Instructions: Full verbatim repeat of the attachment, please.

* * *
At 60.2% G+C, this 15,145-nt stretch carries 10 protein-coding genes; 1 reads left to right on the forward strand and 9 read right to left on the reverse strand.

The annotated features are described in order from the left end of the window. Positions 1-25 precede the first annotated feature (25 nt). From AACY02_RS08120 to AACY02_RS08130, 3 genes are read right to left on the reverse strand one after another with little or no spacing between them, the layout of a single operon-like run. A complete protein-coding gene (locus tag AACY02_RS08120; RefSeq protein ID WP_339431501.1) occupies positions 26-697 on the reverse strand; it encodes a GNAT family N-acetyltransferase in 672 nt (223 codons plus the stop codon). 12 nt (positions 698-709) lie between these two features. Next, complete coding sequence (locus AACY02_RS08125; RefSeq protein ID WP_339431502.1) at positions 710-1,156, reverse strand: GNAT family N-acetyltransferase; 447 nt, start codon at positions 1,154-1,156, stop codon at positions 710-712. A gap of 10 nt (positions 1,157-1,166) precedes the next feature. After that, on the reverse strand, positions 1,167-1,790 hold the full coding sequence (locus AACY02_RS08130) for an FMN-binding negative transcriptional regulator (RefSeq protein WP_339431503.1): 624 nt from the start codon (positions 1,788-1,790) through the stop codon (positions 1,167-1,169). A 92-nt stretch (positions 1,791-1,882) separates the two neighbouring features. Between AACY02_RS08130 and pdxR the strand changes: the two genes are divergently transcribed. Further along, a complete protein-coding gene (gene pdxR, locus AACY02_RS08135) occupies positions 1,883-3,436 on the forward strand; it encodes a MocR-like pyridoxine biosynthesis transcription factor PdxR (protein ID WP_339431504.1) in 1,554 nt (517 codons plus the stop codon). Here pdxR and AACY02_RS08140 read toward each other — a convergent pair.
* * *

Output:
At 60.2% G+C, this 15,145-nt stretch carries 10 protein-coding genes; 1 reads left to right on the forward strand and 9 read right to left on the reverse strand.

The annotated features are described in order from the left end of the window. Positions 1-25 precede the first annotated feature (25 nt). From AACY02_RS08120 to AACY02_RS08130, 3 genes are read right to left on the reverse strand one after another with little or no spacing between them, the layout of a single operon-like run. A complete protein-coding gene (locus tag AACY02_RS08120; RefSeq protein ID WP_339431501.1) occupies positions 26-697 on the reverse strand; it encodes a GNAT family N-acetyltransferase in 672 nt (223 codons plus the stop codon). 12 nt (positions 698-709) lie between these two features. Next, complete coding sequence (locus AACY02_RS08125; RefSeq protein ID WP_339431502.1) at positions 710-1,156, reverse strand: GNAT family N-acetyltransferase; 447 nt, start codon at positions 1,154-1,156, stop codon at positions 710-712. A gap of 10 nt (positions 1,157-1,166) precedes the next feature. After that, on the reverse strand, positions 1,167-1,790 hold the full coding sequence (locus AACY02_RS08130) for an FMN-binding negative transcriptional regulator (RefSeq protein WP_339431503.1): 624 nt from the start codon (positions 1,788-1,790) through the stop codon (positions 1,167-1,169). A 92-nt stretch (positions 1,791-1,882) separates the two neighbouring features. Between AACY02_RS08130 and pdxR the strand changes: the two genes are divergently transcribed. Further along, a complete protein-coding gene (gene pdxR, locus AACY02_RS08135) occupies positions 1,883-3,436 on the forward strand; it encodes a MocR-like pyridoxine biosynthesis transcription factor PdxR (protein ID WP_339431504.1) in 1,554 nt (517 codons plus the stop codon). Here pdxR and AACY02_RS08140 read toward each other — a convergent pair.